money to travel somewhere else In quest
of her child, four years later she met
William Glbbs at SprlngHeld, III , and
married him. She mado him promise be
fore marrying hltn that he would help her
to the utmost to And her children
Gibbs had a general sto-e at 'West
Frankfort and they went there to lUo
Every time a traveling man came to the
store to sell goods Gibbs cr lira Glbbs
would make tho traveling man promise
to help In the search for the children. De
scriptions were given.
U'bwa tra-veltas mei jdstum save tha
ero small and kent at home, so
Dramnip Moment ' M' ma not Bee tnem or lcarn of teln
Dramatic moment , Through tho heads of tho families who
I had adopted her sons she gained access
to the records of the children's instltu-
tlon, she says.
She said the records showed she was
dead and that her daughter had been
adopted by a Baptist minister, the Hew
W. A. Parker, of Mount Enterprise, Tex.
Mr. Parker was dead and the girl had
been given a home In several other fami
lies nnd llnally had dlaappeaird from
Mount I.'ntfi prise. Mr. Parker's ion.
William, was touched by Mrs. Glbbs'
btory of her long search and helped her
in the search, lie finally found the girl
at the home of James Tork, ot Hanover.
He wrote to Mrs. Gibbs. Sirs. Glbbs
received tho letter at West Vrankfort last
Saturday She wired a ticket to Hanover
for her daughter to come to Union Sta
tion. York took her to tho station and
put her on a train, telling her iome good
people In St. Louis were going to give
her a home. York did not understand
from the telegram that Mrs. Gibba was
the mother of the child.
Mrs. Glbbs came to Union Station and
asked permission to meet every train com
ing In from theiSouthwest. She told Union
Station ofllclaU her daughter had been
kidnaped 11 years before and they ex.
tended her every aid in meeting the
trains. When there would be no trains
from the Southwest for several hours she
would go to a hotel near the station and
sleop, but all her waking hours were spent
in the station.
Patrolmen Hieti and Venverloh heard
tho story. She did not tell them all her
story and she was not certain the child
w.ih coining, so the patrolmen thought
tuat perhaps she mlgtit have trouble in
recovering her child.
When the train did arrive bearing Ger
trude she was Informed by trainmen that
a little girl from Hanover, traveling alone,
waa on the train. She rushed to meet the
girl, and when she saw her burst Into
tear of Joy.
"You are Gertrude, sou are Gertrude,"
"Yes, I am Gertrude," saia the girl, "I
am Gertrude Bettraj. Who are youV"
"1 m your mother," said the woman, as
he gathered the child up in her arms. '
Gertrude waa overcome with nervous
shock to learn her mother waa alive. She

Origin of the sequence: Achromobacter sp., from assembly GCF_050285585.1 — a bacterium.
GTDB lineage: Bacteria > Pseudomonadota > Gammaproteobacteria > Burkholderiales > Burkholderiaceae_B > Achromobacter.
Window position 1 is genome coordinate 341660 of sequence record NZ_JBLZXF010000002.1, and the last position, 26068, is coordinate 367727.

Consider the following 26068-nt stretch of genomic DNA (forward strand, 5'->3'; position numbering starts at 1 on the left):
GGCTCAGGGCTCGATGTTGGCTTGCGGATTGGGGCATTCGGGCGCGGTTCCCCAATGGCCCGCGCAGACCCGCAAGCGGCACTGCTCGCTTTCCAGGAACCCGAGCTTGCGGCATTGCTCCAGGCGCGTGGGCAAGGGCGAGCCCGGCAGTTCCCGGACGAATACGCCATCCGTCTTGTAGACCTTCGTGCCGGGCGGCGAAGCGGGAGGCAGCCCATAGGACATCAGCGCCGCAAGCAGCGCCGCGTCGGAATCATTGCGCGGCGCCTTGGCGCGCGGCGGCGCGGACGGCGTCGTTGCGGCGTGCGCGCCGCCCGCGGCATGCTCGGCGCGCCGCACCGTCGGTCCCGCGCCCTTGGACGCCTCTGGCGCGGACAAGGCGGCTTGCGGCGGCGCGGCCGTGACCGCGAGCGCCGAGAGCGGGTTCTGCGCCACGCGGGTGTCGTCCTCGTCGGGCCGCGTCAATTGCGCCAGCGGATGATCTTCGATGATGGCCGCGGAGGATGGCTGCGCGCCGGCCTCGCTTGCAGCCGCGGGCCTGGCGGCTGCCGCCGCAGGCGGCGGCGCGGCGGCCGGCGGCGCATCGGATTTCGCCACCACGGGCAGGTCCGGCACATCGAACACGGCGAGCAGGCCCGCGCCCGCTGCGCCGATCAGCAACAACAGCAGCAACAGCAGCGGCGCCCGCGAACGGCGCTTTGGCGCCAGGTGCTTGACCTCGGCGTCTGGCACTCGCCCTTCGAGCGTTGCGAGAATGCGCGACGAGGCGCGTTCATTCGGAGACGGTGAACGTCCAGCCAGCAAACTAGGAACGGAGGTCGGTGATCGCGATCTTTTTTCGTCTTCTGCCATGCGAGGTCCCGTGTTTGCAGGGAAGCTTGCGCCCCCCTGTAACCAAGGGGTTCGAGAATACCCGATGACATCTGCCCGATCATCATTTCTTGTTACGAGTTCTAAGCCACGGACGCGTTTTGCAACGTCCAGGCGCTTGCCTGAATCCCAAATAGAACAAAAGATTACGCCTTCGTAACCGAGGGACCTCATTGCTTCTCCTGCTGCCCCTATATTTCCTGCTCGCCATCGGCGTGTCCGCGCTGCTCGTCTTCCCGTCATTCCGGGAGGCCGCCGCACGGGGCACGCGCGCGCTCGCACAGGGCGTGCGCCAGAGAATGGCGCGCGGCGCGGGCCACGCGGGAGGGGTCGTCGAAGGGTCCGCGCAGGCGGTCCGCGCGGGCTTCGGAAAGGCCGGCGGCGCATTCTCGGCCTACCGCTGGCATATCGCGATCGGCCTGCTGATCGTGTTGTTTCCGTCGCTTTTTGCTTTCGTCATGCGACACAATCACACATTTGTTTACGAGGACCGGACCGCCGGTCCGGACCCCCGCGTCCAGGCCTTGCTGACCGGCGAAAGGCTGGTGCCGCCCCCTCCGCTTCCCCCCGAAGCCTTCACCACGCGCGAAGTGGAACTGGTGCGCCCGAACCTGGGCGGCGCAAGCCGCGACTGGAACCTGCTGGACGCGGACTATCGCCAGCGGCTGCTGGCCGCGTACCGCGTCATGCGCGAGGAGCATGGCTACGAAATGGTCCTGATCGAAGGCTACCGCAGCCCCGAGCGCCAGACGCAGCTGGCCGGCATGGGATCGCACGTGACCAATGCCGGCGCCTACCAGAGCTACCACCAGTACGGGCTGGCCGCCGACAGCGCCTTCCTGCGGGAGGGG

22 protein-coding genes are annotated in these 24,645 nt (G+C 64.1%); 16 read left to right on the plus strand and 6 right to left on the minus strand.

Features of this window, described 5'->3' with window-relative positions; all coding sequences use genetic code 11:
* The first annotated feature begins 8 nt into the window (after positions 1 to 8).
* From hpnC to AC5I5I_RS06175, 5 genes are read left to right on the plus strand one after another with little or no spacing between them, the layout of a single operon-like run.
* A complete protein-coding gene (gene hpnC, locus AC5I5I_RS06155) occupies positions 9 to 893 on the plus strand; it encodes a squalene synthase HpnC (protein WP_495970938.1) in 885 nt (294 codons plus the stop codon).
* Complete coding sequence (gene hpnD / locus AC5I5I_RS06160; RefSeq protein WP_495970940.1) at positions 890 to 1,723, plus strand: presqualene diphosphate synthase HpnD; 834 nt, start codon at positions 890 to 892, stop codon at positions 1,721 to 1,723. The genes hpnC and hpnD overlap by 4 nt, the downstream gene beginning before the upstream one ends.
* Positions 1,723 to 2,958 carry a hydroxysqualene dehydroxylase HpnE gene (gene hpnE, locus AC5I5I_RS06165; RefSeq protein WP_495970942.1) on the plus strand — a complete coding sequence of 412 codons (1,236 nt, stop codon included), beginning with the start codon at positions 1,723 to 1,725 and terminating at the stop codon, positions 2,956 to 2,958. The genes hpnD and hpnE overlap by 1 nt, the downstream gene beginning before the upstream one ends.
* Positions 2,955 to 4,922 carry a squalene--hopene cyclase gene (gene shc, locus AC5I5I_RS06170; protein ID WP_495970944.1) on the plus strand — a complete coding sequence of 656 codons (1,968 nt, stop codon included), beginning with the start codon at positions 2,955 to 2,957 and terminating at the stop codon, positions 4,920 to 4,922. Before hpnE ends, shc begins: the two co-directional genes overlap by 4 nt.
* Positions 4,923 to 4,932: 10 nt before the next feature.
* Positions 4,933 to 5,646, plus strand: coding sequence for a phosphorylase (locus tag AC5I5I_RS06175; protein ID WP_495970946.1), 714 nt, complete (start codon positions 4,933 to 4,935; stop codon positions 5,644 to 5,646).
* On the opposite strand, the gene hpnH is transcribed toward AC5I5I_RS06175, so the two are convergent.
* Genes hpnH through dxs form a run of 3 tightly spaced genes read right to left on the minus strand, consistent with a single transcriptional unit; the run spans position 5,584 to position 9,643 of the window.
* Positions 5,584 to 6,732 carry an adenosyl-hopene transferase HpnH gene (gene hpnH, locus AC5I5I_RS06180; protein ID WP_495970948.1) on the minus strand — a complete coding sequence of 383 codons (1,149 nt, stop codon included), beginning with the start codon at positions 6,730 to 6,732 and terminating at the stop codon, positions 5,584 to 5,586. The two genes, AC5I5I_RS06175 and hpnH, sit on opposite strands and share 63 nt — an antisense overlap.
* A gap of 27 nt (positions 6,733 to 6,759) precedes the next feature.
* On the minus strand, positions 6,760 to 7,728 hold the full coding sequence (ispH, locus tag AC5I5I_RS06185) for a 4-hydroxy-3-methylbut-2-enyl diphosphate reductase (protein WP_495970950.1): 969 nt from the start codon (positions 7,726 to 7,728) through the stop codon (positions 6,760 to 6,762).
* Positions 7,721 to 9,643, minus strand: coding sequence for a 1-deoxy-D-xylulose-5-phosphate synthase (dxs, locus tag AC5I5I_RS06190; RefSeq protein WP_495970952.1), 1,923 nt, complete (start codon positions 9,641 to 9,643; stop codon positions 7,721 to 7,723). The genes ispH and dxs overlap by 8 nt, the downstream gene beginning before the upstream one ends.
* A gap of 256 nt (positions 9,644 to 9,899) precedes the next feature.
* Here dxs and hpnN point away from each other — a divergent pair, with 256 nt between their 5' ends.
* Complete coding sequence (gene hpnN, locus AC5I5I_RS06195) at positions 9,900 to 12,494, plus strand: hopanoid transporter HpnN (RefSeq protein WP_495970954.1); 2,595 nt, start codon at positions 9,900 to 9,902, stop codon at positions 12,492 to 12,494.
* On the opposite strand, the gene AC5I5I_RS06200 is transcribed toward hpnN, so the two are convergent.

SATIN AND VELVET AFTER
would lobe her. A large crowd gatheied
In the midway paw the meeting and nil
tho trainmen and station men, who knew
tho story of thu search, knew tho mother
had found her child. They assisted the
mother and daughter to tho holil near
the station and wiled to West Frankfort
to Glhbs that the ;lrl had been found.
Glbbs wired back that the entire town
was going to turn out to lecoliu the
mother nnd her daughter when they
reached West Frankfort and ho wanted
to know when tho train would at rive.
Mrs. Glbbs and her daughter leit whoitly
after noon. Tho two sons from Alabama
havo been notified and will go to West
Frankfort for a family leuiilon.
THE KAISER'S DILEMMA
In tho impending Armageddon the
Kaiser will be unable to e.crclsu his
functions as War Lord by taking su
preme command in tho Held, since ho can
not be on the French and Hu.sslau tron
tiers at once, and must therefore divide
his authority with some one else. Noth
ing whatever is known of the Kaiser's
military capacity, hIiico it has never been
put to a practical test; but at peuco
manouvres he cuitalnly has committed
some frightful "howlers," and wan onco
so frankly criticised by Count Waldor
see, tho great Moltkc's successor, that
his Majesty relieved liini ot his otllcc and
sent him to Altona to command tho Ninth
Corps. As for tho Emperor's command
ing generals of & army corps thwy am
all "dark hordes," though all trained upon
tho Moltko lines, and some of them re
ceived their "baptism of dro" in 1S".
BOOK WHITE FOR AUSTRALIA
It land in northern Australia can bo
rented, as reported, tor a cent an acre,
let's runt somo and peiauado the new
Bouck White to mako up a colony of
Socinllnts. A cliepu- way to guarantee
them freedom and exercise it Is rathi r
hard to Imagine. lhooklyn Hngle.
SETS DEEPER THAN
Ancient Beliefs in Occulj
Virtues of Precious Stoned
Are Given as Their Pur
poses as Ornaments.
Tho fusclllatlon of precious slonr3g0
far deeper than la thought by Ui0S(
Iiavo only seen them In tho shops of
tho jowelers und on tho necks of wom.